Election years are good for farmers in the US.

May 26th, 2000

Election years are good for farmers in the US.

Does anybody remember when, in the early years of the Clinton administration, Congress all but eliminated farm subsidies that in some years had come to exceed $25 billion? At the time, everyone except farmers thought it proper.

Forget all that.

Negotiators reconciling House and Senate legislation this week approved $15 billion worth of farm assistance, including add-on relief from low commodity prices.

Oil and gas producers, who in 1997 and 1998 had commodity-price problems of their own, can only watch with envy.

The farm aid includes $5.5 billion in direct payments to grain and cotton growers, due for delivery a little over a month before the general election this fall.

Then there is $8.2 billion to cut premiums on federally subsidized crop insurance during 5 years. And there's $1.6 billion for special commodities such as soybeans, peanuts, and tobacco.

It's the third straight year of hefty aid packages aimed at helping farmers weather price slumps and other problems-and, of course, at securing their votes.

Farmers, most of them anyway, are good, hard-working people who contribute importantly to the economy and who face hardships like anyone else. There's nothing, in principle, wrong with helping them through difficult periods. And a strong argument can be made that the assistance benefits all taxpayers by preserving vital activities and future tax payments when prices are low or the weather's bad.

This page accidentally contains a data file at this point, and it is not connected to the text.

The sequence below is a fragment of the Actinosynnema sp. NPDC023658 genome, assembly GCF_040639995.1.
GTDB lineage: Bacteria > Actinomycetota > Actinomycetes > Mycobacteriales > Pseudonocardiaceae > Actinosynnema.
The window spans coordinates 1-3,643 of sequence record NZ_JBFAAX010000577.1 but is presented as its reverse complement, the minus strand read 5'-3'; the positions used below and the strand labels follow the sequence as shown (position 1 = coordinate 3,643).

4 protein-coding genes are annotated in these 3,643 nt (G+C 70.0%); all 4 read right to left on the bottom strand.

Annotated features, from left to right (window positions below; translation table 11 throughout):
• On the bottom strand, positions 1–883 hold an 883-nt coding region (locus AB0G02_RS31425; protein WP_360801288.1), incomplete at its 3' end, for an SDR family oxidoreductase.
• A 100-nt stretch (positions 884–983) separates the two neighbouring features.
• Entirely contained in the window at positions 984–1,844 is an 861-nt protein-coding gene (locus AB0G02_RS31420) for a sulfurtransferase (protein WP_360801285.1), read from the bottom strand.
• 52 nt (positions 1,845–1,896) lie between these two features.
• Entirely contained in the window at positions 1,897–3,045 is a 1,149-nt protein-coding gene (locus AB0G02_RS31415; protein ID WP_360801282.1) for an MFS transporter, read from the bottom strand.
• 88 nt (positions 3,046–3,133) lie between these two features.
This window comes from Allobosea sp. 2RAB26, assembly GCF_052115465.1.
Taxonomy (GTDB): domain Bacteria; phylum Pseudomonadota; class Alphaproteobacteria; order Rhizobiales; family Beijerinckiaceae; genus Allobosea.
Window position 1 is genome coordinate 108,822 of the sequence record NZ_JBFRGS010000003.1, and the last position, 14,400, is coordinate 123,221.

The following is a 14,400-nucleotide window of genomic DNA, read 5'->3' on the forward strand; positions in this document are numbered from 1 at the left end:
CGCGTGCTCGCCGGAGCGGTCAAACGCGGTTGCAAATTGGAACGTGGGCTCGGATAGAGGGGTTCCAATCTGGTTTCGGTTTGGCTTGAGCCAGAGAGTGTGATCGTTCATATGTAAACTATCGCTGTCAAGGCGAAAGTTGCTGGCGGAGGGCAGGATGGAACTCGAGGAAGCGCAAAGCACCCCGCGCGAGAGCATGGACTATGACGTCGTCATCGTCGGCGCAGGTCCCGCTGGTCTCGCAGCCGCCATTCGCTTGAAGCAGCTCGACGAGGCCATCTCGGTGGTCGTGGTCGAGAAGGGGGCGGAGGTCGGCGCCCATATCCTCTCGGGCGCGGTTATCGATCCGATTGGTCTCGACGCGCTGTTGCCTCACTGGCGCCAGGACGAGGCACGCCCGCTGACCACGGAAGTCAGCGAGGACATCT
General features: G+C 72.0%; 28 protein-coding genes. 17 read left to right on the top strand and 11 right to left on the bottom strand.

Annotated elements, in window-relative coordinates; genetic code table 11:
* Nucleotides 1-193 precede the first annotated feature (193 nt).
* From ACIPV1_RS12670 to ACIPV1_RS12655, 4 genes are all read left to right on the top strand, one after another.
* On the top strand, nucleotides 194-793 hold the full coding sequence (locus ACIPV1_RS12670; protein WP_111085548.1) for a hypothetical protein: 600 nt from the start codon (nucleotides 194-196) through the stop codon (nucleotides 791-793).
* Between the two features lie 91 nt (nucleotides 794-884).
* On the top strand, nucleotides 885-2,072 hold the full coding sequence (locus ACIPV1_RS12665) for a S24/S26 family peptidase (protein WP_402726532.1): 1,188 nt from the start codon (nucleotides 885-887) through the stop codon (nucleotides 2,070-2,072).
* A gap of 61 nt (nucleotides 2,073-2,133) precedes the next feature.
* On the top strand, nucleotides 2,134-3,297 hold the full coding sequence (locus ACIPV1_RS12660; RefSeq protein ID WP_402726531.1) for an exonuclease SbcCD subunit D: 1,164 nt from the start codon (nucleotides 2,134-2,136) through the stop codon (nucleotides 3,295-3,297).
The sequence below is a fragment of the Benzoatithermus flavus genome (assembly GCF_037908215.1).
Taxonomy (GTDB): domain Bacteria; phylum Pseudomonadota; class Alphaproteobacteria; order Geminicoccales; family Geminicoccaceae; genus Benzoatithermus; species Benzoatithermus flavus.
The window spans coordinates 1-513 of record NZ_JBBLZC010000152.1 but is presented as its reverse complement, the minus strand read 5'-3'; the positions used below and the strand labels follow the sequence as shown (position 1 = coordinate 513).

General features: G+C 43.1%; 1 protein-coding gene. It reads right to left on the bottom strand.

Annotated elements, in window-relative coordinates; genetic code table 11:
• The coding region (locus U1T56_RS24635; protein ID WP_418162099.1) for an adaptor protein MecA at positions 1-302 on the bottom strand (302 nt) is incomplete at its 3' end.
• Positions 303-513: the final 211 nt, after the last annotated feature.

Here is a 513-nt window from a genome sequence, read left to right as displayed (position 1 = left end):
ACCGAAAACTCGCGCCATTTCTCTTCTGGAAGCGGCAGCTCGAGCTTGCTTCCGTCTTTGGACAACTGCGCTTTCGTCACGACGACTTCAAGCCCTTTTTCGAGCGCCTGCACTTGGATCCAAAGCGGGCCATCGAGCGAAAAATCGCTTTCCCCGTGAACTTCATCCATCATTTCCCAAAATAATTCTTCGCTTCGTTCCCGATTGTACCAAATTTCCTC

Exactly the same things can be said about oil and gas producers, too, however. Yet any suggestion that taxpayers in 1998, when oil and gas prices were ruinously low, should have ponied up $5.5 billion for producers would have been laughed out of Washington, DC.

What's more, the political obeisance done to farmers and farm-state interests doesn't end with direct cash purchases of votes. Ethanol stands at the trough as well.

Ethanol's goodies come from the Environmental Protection Agency.

First came the proposal that reformulated gasoline freed from the need to contain oxygen meet renewable-source parameters that amount to an ethanol mandate. EPA tried once before to set a renewable minimum for gasoline but was stopped by a court decision.

More recently came EPA's proposal to slash the sulfur concentration of diesel fuel, which won the immediate endorsement of the Renewable Fuels Association.

"The ethanol industry supports the EPA's move to reduce emissions from diesel engines, and we have a flexible alternative that can help meet the goals - oxygenated diesel," said RFA Pres. Eric Vaughn.

Refiners, meanwhile, are warning of plant closures and product shortages because of the EPA proposal on sulfur in diesel, one in a series of maximum-intensity regulatory initiatives by the agency.

Refiners, too, are hard-working folks who contribute importantly to the economy. Like producers, they can only marvel at the political favoritism extended to farmers, often at the oil industry's expense.

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